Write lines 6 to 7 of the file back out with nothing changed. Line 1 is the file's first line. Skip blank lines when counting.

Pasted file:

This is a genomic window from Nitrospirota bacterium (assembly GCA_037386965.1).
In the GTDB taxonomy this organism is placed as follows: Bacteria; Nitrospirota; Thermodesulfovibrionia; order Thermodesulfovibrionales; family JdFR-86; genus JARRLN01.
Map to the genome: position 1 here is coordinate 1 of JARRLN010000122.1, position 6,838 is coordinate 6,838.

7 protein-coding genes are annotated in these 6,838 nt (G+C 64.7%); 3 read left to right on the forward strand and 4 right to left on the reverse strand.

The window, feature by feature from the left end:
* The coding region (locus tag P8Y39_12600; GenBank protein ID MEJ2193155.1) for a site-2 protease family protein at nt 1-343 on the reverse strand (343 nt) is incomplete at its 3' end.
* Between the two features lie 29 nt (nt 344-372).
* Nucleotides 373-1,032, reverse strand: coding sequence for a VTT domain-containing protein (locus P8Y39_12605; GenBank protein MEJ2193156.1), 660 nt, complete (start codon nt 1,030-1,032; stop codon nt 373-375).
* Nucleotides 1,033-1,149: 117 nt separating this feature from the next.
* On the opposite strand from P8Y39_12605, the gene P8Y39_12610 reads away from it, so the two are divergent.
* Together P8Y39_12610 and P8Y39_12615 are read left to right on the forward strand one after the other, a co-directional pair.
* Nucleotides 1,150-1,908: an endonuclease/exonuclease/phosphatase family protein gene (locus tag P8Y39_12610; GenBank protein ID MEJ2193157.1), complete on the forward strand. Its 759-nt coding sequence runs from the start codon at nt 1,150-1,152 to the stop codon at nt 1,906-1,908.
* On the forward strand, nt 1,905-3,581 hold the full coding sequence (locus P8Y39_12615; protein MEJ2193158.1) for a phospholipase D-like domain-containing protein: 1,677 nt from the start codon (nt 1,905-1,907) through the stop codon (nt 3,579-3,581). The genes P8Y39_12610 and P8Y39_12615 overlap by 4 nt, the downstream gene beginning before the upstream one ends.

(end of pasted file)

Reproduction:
* The coding region (locus tag P8Y39_12600; GenBank protein ID MEJ2193155.1) for a site-2 protease family protein at nt 1-343 on the reverse strand (343 nt) is incomplete at its 3' end.
* Between the two features lie 29 nt (nt 344-372).